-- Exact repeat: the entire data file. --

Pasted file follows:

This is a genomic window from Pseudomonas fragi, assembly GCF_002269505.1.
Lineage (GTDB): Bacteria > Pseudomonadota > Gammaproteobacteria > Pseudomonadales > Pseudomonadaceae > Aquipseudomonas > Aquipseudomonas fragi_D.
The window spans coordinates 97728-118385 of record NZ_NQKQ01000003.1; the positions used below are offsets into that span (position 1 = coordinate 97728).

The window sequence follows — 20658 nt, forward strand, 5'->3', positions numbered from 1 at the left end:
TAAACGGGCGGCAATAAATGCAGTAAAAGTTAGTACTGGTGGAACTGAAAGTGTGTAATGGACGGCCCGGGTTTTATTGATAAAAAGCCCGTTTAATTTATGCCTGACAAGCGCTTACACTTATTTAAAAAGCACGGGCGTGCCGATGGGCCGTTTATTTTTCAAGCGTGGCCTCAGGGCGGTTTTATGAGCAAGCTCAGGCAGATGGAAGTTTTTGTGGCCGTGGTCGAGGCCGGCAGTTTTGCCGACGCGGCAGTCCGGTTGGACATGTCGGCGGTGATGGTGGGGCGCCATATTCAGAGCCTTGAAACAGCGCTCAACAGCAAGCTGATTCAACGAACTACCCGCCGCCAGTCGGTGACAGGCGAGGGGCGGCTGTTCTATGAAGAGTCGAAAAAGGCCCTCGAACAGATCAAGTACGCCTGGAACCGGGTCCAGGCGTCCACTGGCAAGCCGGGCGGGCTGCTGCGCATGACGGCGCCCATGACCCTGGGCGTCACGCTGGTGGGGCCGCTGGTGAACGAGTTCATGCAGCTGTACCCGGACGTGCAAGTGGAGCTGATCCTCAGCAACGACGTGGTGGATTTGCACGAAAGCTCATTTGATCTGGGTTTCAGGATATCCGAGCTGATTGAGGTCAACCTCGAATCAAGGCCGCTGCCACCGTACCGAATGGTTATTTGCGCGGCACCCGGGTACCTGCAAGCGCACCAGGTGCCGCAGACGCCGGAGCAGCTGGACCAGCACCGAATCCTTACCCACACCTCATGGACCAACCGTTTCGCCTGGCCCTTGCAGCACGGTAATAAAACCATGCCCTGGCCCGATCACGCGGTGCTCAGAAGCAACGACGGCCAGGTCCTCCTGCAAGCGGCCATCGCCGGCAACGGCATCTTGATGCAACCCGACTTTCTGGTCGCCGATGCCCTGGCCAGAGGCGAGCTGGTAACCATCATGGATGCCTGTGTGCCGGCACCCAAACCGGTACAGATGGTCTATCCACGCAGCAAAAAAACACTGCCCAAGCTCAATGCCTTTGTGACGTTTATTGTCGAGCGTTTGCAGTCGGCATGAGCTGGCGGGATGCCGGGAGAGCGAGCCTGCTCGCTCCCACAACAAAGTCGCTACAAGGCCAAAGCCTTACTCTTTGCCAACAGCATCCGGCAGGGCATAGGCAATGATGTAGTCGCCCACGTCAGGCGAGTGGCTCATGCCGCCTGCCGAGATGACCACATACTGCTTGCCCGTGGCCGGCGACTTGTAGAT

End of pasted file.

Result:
This is a genomic window from Pseudomonas fragi, assembly GCF_002269505.1.
Lineage (GTDB): Bacteria > Pseudomonadota > Gammaproteobacteria > Pseudomonadales > Pseudomonadaceae > Aquipseudomonas > Aquipseudomonas fragi_D.
The window spans coordinates 97728-118385 of record NZ_NQKQ01000003.1; the positions used below are offsets into that span (position 1 = coordinate 97728).

The window sequence follows — 20658 nt, forward strand, 5'->3', positions numbered from 1 at the left end:
TAAACGGGCGGCAATAAATGCAGTAAAAGTTAGTACTGGTGGAACTGAAAGTGTGTAATGGACGGCCCGGGTTTTATTGATAAAAAGCCCGTTTAATTTATGCCTGACAAGCGCTTACACTTATTTAAAAAGCACGGGCGTGCCGATGGGCCGTTTATTTTTCAAGCGTGGCCTCAGGGCGGTTTTATGAGCAAGCTCAGGCAGATGGAAGTTTTTGTGGCCGTGGTCGAGGCCGGCAGTTTTGCCGACGCGGCAGTCCGGTTGGACATGTCGGCGGTGATGGTGGGGCGCCATATTCAGAGCCTTGAAACAGCGCTCAACAGCAAGCTGATTCAACGAACTACCCGCCGCCAGTCGGTGACAGGCGAGGGGCGGCTGTTCTATGAAGAGTCGAAAAAGGCCCTCGAACAGATCAAGTACGCCTGGAACCGGGTCCAGGCGTCCACTGGCAAGCCGGGCGGGCTGCTGCGCATGACGGCGCCCATGACCCTGGGCGTCACGCTGGTGGGGCCGCTGGTGAACGAGTTCATGCAGCTGTACCCGGACGTGCAAGTGGAGCTGATCCTCAGCAACGACGTGGTGGATTTGCACGAAAGCTCATTTGATCTGGGTTTCAGGATATCCGAGCTGATTGAGGTCAACCTCGAATCAAGGCCGCTGCCACCGTACCGAATGGTTATTTGCGCGGCACCCGGGTACCTGCAAGCGCACCAGGTGCCGCAGACGCCGGAGCAGCTGGACCAGCACCGAATCCTTACCCACACCTCATGGACCAACCGTTTCGCCTGGCCCTTGCAGCACGGTAATAAAACCATGCCCTGGCCCGATCACGCGGTGCTCAGAAGCAACGACGGCCAGGTCCTCCTGCAAGCGGCCATCGCCGGCAACGGCATCTTGATGCAACCCGACTTTCTGGTCGCCGATGCCCTGGCCAGAGGCGAGCTGGTAACCATCATGGATGCCTGTGTGCCGGCACCCAAACCGGTACAGATGGTCTATCCACGCAGCAAAAAAACACTGCCCAAGCTCAATGCCTTTGTGACGTTTATTGTCGAGCGTTTGCAGTCGGCATGAGCTGGCGGGATGCCGGGAGAGCGAGCCTGCTCGCTCCCACAACAAAGTCGCTACAAGGCCAAAGCCTTACTCTTTGCCAACAGCATCCGGCAGGGCATAGGCAATGATGTAGTCGCCCACGTCAGGCGAGTGGCTCATGCCGCCTGCCGAGATGACCACATACTGCTTGCCCGTGGCCGGCGACTTGTAGAT